“They (wineries) can create that enhanced customer experience and service. They can do much more wine education and they can do more with their brand. They can tell the history and the stories that are there and answer questions,” Haney said.

The trend also has occurred at Jackson Family Wines of Santa Rosa, which has the largest number of tasting rooms in Sonoma County with 11. Those include the iconic Kendall-Jackson Wine Estate & Gardens right off Highway 101 in Fulton and La Crema at Saralee’s Vineyard in the heart of the Russian River Valley.

The company before the pandemic had been planning a reservation model for all of its wineries via the Tock app and website. It was implemented last summer and has been a success to limit capacity and streamline bookings, said Rick Tigner, CEO officer of Jackson Family Wines.

“More importantly though, it has really allowed us to plan for the day, and ensure we have ample staffing and hosts to guarantee each visitor enjoys a great experience,” Tigner said in a statement.

“It has been a great transition for us, and one we plan to keep in place even after restrictions are lifted on June 15. It will continue to allow us to offer tailored visits and provide the customers an experience that best exemplify the estate.”

The properties within Jackson Family Wines will still accept walk-in visitors if space is available, Tigner added.

Before the pandemic, the customers at Comstock Winery were about 70% walk-in visitors and the remaining 30% had reservations. “It’s definitely shifted. Our guests are now used to making reservations,” said Kelly Comstock Ferris, general manager of her family’s winery that opened its doors in 2015 along Dry Creek Road.

“Even if they call in the morning and say, ’Do you have a spot there?’ They are making that outreach.”

Those guests by reservation are likely more to avail themselves to more elaborate wine-and-food pairings at Comstock Winery, including its grilled cheese sandwich flight that costs $75 per guest. Wine club members receive a $15 discount. The winery’s basic tasting flight is $30 per guest.

“I think our food-and-wine paring programming is still growing,” Ferris said.

She added about half of the guests are opting for the food option and it’s increasing in popularity. The winery hired its chef two months before the pandemic struck. “You can’t go wrong with an albacore tuna melt or wagyu Philly cheesesteak. It’s pretty amazing.”

Increase in tasting fees

The move to a reservation-based model also corresponds to an increase in tasting fees. The bank survey noted that the average tasting fee in 2016 was $16 per person for a standard tasting and $30 per guest for a more premium experience. In 2021, the fees were $31 per person for a standard visit and $52 per person for a premium tasting. Wineries typically provide a discount on such fees if the visitor joins the wine club or makes an additional purchase. For example, Dry Creek Vineyard has a tasting fee at $25 per person, which is refundable with a minimum purchase, said Sara Rathburn, director of marketing.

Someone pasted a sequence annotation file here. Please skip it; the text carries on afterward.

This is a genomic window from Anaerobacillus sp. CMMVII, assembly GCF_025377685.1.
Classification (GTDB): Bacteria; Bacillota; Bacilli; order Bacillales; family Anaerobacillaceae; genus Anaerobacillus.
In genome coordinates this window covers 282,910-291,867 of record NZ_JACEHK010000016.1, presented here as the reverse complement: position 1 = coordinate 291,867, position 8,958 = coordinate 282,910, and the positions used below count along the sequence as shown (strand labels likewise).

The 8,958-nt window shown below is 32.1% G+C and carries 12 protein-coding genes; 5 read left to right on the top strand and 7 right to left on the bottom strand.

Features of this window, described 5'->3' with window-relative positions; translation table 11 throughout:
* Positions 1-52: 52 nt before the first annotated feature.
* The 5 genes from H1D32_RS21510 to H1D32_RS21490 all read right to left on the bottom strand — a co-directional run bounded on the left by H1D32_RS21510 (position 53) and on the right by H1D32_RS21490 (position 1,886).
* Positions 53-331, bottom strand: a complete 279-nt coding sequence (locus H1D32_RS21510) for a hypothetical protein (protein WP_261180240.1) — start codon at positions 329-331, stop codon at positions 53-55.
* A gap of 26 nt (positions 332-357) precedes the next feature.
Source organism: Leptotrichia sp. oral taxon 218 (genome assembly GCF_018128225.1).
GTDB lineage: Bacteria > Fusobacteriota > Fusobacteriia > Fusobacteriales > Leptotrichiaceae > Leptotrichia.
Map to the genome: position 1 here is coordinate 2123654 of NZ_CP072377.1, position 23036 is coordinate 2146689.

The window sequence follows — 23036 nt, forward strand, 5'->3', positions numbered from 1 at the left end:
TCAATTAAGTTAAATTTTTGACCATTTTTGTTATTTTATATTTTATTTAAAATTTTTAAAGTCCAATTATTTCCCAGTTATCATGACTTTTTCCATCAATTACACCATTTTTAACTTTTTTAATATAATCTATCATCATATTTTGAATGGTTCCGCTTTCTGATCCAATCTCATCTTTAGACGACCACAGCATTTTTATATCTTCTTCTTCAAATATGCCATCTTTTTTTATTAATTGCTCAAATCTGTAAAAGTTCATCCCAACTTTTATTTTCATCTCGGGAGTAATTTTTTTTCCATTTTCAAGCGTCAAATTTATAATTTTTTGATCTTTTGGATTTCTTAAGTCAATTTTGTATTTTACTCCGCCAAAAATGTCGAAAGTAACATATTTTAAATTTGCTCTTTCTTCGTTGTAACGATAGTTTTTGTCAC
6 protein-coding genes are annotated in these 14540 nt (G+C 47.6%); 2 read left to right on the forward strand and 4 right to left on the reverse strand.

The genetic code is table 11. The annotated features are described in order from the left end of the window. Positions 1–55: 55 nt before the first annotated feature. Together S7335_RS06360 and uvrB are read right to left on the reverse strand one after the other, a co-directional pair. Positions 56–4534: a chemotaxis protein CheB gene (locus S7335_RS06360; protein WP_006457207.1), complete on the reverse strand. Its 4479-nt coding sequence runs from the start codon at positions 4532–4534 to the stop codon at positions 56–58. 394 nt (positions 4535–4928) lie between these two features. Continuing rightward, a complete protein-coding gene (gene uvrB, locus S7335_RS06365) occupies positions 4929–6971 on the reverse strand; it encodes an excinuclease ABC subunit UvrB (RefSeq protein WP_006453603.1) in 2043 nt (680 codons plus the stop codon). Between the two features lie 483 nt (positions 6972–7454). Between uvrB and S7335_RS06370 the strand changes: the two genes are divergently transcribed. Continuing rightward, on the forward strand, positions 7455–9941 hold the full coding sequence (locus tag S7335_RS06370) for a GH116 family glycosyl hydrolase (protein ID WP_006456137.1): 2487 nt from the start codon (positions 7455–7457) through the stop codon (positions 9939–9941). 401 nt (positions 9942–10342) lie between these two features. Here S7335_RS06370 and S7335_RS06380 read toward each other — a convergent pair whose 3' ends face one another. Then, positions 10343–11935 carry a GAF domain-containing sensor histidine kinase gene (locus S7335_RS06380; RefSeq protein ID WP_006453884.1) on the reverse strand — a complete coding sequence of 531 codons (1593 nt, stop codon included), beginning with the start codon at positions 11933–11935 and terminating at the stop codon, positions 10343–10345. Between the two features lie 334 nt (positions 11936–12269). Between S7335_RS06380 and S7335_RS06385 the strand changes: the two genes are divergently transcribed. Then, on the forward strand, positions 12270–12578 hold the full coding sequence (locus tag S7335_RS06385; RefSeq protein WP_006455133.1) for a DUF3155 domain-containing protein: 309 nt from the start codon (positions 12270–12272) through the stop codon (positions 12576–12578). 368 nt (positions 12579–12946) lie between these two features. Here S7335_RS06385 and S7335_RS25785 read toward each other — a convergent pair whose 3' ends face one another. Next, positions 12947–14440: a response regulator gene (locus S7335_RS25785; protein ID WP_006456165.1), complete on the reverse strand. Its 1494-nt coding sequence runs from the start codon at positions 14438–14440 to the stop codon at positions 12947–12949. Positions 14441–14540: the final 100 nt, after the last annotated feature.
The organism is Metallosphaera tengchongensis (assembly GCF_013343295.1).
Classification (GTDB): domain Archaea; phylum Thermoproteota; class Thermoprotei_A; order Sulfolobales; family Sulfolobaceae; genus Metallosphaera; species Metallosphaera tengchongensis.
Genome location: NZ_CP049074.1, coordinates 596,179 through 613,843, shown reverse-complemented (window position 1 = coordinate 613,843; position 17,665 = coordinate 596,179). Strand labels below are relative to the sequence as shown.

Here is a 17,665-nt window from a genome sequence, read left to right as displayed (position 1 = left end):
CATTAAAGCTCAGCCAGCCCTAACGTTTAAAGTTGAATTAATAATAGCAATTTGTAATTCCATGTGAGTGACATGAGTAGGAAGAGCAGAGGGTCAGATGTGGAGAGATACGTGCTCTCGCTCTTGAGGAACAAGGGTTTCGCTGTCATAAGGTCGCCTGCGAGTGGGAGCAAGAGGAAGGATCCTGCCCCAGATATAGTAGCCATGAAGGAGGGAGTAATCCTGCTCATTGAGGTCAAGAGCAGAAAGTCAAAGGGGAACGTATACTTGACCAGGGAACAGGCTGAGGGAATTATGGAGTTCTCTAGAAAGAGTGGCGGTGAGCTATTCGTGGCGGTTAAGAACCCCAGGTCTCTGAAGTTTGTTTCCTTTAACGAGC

In Sonoma County, the average standard tasting was $30 per person for a standard flight and $50 for the premium visit in the bank’s most recent survey. Napa County was much more expensive with those fees at $58 for a standard flight and $90 per person for a premium experience.

“It’s a reaction to having limited seating last year,” McMillan said of the price spike that occurred over the pandemic. “I don’t think it’s going to come down.”

Wineries also are finding that less guests can generate more revenue because customers who have a more personalized experience end up buying more wine than those on a quick visit, he added.

“It’s a reaction to having limited seating last year. I don’t think it’s going to come down.” ― Rob McMillan

Wallace of Dry Creek Vineyard agreed as she attempts to eventually solve how to place guests inside her facility, such as tastings in the cellar and even at the bar with limited seating with a few bar stools.

“We are fully embracing this kind of new way of looking at our business … People really like it,” Wallace said. “I think we are going to see it in the numbers because we know people are spending more money because they are having a better time. They are not rushed.”

You can reach Staff Writer Bill Swindell at 707-521-5233 or bill.swindell@pressdemocrat.com. On Twitter @BillSwindell.

Bill Swindell

Business, Beer and Wine, The Press Democrat  

In the North Coast, we are surrounded by hundreds of wineries along with some of the best breweries, cidermakers and distillers. These industries produce an abundance of drinks as well as good stories – and those are what I’m interested in writing. I also keep my eye on our growing cannabis industry and other agricultural crops, which have provided the backbone for our food-and-wine culture for generations.